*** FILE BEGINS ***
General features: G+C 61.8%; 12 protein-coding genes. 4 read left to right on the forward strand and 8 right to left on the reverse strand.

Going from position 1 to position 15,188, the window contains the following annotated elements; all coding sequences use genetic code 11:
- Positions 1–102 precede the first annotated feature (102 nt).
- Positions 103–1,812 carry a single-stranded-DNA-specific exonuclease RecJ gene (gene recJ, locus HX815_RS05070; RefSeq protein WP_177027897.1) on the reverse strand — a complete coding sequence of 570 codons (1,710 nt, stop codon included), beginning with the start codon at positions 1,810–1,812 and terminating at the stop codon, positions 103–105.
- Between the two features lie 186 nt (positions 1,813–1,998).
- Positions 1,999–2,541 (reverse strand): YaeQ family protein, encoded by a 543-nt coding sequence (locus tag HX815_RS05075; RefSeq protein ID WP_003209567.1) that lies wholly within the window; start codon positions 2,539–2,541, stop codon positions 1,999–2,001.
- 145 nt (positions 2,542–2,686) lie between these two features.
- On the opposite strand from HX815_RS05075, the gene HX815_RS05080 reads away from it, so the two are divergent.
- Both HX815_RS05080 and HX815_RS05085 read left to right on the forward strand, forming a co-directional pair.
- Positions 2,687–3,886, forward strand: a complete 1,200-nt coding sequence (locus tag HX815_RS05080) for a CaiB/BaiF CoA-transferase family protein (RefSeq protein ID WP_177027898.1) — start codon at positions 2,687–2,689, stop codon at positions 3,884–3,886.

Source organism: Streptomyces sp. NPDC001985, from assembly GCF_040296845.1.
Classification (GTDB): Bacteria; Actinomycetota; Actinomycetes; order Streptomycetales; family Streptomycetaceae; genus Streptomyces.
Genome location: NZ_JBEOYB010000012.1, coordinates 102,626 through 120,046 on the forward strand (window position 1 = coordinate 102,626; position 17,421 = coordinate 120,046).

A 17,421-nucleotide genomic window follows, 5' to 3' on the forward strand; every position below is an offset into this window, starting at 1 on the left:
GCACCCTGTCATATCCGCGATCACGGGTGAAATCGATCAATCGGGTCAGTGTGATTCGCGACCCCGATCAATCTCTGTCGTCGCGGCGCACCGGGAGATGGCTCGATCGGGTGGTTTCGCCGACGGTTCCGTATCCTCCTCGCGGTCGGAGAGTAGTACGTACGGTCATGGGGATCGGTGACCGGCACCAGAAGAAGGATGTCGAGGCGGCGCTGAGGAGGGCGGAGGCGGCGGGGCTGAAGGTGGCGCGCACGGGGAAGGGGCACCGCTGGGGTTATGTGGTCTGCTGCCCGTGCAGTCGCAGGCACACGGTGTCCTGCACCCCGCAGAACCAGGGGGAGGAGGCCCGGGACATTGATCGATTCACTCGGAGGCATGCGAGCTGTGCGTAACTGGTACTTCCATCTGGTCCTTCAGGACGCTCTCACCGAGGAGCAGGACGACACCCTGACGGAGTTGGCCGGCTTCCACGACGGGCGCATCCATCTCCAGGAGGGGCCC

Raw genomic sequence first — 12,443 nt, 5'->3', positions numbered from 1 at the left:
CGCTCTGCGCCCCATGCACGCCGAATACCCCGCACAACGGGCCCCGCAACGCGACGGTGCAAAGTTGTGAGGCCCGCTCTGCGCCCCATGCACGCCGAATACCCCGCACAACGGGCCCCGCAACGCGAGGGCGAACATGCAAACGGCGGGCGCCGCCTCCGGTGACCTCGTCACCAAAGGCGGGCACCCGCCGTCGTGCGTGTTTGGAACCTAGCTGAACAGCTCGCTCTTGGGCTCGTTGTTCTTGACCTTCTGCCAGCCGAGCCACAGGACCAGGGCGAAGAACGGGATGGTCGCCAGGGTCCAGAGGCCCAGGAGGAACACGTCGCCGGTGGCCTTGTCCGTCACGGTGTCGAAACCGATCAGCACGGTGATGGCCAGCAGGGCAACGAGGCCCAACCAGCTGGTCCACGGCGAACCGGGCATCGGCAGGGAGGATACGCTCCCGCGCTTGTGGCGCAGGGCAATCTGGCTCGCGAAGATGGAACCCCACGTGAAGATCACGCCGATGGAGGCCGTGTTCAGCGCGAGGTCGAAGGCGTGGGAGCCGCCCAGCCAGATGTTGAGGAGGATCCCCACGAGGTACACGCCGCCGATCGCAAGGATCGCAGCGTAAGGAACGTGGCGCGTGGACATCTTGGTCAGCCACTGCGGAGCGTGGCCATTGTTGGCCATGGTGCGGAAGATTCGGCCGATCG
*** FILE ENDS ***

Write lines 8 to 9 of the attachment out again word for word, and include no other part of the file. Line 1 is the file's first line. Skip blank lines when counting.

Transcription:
- On the opposite strand from HX815_RS05075, the gene HX815_RS05080 reads away from it, so the two are divergent.
- Both HX815_RS05080 and HX815_RS05085 read left to right on the forward strand, forming a co-directional pair.